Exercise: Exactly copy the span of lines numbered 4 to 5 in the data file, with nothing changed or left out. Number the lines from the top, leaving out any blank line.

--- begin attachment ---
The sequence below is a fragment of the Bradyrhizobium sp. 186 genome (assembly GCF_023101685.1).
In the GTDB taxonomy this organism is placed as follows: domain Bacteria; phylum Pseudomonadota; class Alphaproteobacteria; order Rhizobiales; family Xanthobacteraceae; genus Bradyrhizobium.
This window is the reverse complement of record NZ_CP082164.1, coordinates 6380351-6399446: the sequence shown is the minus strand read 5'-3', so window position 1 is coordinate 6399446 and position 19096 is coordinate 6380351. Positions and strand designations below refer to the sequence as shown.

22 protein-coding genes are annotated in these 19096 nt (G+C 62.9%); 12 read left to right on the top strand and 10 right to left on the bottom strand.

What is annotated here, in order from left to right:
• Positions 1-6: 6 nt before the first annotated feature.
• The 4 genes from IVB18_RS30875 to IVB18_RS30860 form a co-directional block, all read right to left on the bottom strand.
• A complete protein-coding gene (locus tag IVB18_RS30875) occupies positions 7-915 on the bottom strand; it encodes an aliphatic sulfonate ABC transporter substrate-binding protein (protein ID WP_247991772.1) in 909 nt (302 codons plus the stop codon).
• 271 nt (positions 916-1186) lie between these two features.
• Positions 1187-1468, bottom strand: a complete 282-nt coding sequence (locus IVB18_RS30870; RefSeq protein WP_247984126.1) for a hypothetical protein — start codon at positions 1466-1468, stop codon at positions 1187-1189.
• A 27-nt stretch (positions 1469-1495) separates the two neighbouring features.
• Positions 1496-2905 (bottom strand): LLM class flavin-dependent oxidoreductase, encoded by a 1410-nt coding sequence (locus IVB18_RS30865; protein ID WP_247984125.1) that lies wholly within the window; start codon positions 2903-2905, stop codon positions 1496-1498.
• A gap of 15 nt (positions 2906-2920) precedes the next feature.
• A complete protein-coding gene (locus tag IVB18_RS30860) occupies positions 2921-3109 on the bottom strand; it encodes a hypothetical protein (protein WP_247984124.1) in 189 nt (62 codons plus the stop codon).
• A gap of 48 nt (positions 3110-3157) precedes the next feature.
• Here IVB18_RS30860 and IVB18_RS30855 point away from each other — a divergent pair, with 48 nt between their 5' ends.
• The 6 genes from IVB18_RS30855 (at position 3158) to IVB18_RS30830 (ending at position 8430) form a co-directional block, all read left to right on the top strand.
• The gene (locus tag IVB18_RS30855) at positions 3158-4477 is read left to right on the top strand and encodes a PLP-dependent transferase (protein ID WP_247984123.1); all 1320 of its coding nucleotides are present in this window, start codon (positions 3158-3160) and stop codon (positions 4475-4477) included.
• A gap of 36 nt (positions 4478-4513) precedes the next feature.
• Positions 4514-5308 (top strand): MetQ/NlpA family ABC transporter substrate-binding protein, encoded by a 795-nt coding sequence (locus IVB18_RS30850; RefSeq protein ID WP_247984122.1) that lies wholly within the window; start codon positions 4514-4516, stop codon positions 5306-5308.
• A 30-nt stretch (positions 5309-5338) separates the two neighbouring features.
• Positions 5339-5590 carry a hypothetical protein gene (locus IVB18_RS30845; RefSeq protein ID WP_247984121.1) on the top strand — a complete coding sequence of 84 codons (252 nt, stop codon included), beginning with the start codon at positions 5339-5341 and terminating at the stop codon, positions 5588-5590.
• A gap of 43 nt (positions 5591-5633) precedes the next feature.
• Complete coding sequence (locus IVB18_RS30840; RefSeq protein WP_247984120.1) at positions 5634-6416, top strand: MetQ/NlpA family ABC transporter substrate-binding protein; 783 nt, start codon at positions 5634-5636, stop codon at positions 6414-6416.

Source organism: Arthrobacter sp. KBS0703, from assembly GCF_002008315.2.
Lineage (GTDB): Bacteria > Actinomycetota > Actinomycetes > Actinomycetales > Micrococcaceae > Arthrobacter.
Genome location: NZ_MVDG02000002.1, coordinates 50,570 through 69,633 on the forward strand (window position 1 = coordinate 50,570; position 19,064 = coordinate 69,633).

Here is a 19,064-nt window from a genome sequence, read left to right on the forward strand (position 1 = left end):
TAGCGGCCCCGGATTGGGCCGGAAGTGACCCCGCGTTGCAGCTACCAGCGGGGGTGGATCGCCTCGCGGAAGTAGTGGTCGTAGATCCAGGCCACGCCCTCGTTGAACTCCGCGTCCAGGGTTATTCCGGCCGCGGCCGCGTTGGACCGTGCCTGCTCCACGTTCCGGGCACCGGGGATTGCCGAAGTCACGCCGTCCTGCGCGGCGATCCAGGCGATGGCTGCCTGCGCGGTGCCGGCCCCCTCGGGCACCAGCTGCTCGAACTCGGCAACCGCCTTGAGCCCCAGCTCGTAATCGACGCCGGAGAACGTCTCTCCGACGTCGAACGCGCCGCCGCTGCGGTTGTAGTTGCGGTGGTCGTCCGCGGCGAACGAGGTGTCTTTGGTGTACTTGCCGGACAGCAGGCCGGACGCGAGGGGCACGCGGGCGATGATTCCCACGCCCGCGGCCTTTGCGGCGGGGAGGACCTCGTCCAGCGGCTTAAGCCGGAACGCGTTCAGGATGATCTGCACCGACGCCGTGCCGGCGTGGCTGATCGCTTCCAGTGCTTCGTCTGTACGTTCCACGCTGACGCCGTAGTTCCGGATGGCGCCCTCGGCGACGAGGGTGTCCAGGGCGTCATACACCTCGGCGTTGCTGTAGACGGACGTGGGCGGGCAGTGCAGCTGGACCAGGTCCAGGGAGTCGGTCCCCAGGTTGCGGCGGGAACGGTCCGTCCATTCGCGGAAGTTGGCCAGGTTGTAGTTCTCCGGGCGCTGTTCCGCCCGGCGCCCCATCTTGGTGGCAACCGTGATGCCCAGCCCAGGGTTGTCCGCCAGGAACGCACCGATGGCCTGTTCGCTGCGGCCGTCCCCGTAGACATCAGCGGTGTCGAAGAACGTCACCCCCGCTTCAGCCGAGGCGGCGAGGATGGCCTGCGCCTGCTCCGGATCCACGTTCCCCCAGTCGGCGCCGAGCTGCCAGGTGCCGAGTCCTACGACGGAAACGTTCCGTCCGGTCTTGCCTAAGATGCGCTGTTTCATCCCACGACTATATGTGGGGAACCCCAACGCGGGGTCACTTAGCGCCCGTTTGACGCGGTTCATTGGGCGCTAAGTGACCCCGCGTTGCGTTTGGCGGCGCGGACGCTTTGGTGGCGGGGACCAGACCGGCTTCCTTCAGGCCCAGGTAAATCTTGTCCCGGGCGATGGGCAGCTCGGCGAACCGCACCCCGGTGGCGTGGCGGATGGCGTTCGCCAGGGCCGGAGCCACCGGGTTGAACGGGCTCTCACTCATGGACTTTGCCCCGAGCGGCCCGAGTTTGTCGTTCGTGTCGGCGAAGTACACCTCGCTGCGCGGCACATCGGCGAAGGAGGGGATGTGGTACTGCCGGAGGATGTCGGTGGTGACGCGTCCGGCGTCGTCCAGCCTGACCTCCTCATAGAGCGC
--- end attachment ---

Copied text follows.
22 protein-coding genes are annotated in these 19096 nt (G+C 62.9%); 12 read left to right on the top strand and 10 right to left on the bottom strand.

What is annotated here, in order from left to right: